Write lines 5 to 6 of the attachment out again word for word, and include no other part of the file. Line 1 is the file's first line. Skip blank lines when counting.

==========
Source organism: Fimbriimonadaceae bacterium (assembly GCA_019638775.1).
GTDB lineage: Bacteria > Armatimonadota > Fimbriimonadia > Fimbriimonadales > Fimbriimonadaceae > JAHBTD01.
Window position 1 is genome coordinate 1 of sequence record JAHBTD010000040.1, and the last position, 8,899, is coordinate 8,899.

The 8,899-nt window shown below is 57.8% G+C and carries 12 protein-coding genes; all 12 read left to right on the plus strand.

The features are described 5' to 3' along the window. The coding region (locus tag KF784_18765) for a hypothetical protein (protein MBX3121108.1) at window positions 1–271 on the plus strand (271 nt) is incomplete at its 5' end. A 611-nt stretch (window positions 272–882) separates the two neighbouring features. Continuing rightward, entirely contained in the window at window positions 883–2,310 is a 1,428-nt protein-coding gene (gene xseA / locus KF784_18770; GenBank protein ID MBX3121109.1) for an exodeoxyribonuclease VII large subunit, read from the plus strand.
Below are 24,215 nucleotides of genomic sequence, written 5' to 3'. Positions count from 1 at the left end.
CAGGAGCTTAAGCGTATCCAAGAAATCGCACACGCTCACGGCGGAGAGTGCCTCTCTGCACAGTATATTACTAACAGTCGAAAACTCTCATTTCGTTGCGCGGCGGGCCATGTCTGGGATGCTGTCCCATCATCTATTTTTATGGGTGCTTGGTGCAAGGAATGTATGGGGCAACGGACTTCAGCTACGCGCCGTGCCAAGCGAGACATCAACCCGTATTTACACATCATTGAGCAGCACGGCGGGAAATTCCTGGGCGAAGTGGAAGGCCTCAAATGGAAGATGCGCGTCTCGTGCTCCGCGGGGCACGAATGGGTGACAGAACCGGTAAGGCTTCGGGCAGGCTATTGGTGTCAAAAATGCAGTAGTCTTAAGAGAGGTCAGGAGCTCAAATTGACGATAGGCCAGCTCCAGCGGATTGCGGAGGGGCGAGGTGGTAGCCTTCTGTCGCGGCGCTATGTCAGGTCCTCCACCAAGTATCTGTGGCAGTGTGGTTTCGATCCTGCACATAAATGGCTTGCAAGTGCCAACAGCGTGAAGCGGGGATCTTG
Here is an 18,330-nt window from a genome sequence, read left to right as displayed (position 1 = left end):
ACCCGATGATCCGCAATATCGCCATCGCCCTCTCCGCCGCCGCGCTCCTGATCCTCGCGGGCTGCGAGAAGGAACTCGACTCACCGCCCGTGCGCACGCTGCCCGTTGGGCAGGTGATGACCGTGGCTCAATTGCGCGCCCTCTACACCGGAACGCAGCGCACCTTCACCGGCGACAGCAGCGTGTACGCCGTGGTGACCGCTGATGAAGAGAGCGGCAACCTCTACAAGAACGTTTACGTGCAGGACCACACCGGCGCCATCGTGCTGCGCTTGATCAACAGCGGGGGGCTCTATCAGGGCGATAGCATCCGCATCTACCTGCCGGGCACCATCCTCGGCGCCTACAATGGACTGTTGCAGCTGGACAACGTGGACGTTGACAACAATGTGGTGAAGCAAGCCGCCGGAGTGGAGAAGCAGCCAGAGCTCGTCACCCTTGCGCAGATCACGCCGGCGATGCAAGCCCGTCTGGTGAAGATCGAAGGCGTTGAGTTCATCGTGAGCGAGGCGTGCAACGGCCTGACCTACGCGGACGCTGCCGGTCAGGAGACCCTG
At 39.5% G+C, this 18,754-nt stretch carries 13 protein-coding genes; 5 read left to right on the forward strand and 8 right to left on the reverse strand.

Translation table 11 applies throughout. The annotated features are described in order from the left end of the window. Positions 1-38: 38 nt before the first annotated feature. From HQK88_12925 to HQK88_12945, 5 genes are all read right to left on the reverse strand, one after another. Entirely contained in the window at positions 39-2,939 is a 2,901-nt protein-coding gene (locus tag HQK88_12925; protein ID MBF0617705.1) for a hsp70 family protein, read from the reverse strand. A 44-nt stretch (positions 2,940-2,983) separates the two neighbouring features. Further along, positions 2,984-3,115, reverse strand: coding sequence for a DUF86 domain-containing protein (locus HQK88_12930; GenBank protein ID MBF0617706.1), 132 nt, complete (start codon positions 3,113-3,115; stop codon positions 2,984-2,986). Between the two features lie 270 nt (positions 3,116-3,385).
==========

The features are described 5' to 3' along the window. The coding region (locus tag KF784_18765) for a hypothetical protein (protein MBX3121108.1) at window positions 1–271 on the plus strand (271 nt) is incomplete at its 5' end. A 611-nt stretch (window positions 272–882) separates the two neighbouring features. Continuing rightward, entirely contained in the window at window positions 883–2,310 is a 1,428-nt protein-coding gene (gene xseA / locus KF784_18770; GenBank protein ID MBX3121109.1) for an exodeoxyribonuclease VII large subunit, read from the plus strand.
Below are 24,215 nucleotides of genomic sequence, written 5' to 3'. Positions count from 1 at the left end.